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Set Pressures Of Releif Valves On Api 650 Tank


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#1 rxnarang

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Posted 20 February 2007 - 10:28 AM

I have the following situation:

a) New tank design -API 650 tank - design pressure is 2.5 psig, 70"WC ( so Appendix F of API 650 and no accumulation)
cool.gif The product is VAM
c) The tank was originally designed as API 620
d) Tank is nitrogen blanketed
e) The present design shows 3 valves as follows

1) A big 20" - presumabaly for fire. Could be weight or pallet loaded. We understand that the overpressure for such valves is 100%, so we have set this at 35"WC. Is this correct?

2) A valve for liquid overfill. Is this a normal thing to have in a API 650 tank? If so, we need advice on the set pressure of this valve. Obviously it has to less than 35"WC. 25"WC? What is the typical overpressure of such valves? Preferably this valve should completely open and relieve before the valve at 1) opens

3) A conservation vent ( pressure/vacuum). The set pressure shoul be less that 2) above. 10" WC? Again will we get a valve with appropriate overpressure?

Would be much obliged for your advice.

Please let me know if any further clarifications are needed.

Regds

#2 proinwv

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Posted 20 February 2007 - 10:50 AM

Hello,

Well let me make some comments on your post. But first, I do not know what VAM is so I am speaking generally, and as a ME not a ChE.

1) Regarding the 20" vent: Find the manufacturers name, model and setting and contact them as to the set pressure, the maximum pressure at maximum rated flow and the flow curve. Next determine from the codes what your required flow rate for the application is. If applicable, see API 2000.

2) I do not have a copy of API 650 so I am asking others to comment on that factor. But you are on the right track in that the vent must operate outside of the operating range of the first mentioned vent. Again, find the manufacturers name, model and setting and contact them as to the set pressure, the maximum pressure at maximum rated flow and the flow curve.GENERALLY, if you had a 35in.wc set point on the first then 20 in.wc on the second would make sense as long as it's pressure at maximum flow would still be below the 35in.wc.

Have you considered overfill warning devices and overfill shut offs?

3) The conservation vent should again be sized appropriately as mentioned in (1) and also have a setpoint appropriate to the vent above it, or GENERALLY we would consider a 10in.wc setpoint reasonable here as long as its full open flow pressure were below the 20in.wc setting. And again, find the manufacturers name, model and setting and contact them as to the set pressure, the maximum pressure at maximum rated flow and the flow curve.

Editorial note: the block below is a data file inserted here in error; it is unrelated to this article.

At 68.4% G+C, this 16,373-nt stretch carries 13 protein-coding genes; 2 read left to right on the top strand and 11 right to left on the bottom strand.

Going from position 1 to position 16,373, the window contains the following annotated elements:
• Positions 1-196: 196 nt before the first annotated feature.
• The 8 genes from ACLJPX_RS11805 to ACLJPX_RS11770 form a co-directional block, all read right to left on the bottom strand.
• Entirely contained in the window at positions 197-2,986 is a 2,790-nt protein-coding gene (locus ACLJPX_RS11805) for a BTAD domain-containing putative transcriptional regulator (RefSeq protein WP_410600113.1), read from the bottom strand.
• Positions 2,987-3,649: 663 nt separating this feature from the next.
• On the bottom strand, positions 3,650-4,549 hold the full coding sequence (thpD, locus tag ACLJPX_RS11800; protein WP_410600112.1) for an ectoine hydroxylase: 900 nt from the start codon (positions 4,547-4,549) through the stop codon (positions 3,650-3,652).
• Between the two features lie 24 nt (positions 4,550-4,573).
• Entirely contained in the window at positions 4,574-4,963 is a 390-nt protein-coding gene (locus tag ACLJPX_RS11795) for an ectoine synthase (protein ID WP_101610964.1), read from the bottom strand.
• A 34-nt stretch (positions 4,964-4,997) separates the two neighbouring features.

Also keep in mind that once any vent is actuated, the reseating pressure is below the set pressure so that should always be in the back of your mind also. This number should be available from the manufacturer and keep in mind also that the manufacturer is limited to test data under controlled lab conditions which are always on new, clean product. In time the values will likely degrade .
Regards

#3 djack77494

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Posted 20 February 2007 - 06:03 PM

rxnarang,
I don't normally like to "chime in" and just endorse what has already been said in a posting, but I think Paul did an excellent job in responding to your interesting question. I agree with what Paul has said pretty much completely. Remember that the idea of allowing for 100% above setpoint is a fairly conservative assumption and the manufacturer's flow curve will provide a better number, if it is available. Like Paul, I question the strategy of using a PSV for overfill protection. I think of it as providing an outlet for vapors trapped in the top of the tank when filling, but would hope that the tank never completely fills with liquid due to provided instrumentation. Overall, I like your approach and like even more some of the numbers you are using. It's rare to have a situation where you have the range of values to work with that you seem to have. Happy designing.
Doug

#4 proinwv

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Posted 21 February 2007 - 06:16 PM

I'll add onto what djack says.

A conservation vent is not used as a liquid overflow protection device. It is for passing vapors.

They are not tested for liquid flow nor rated as such and without that information could not be relied upon to provide a safe pressure build up for liquid flow.




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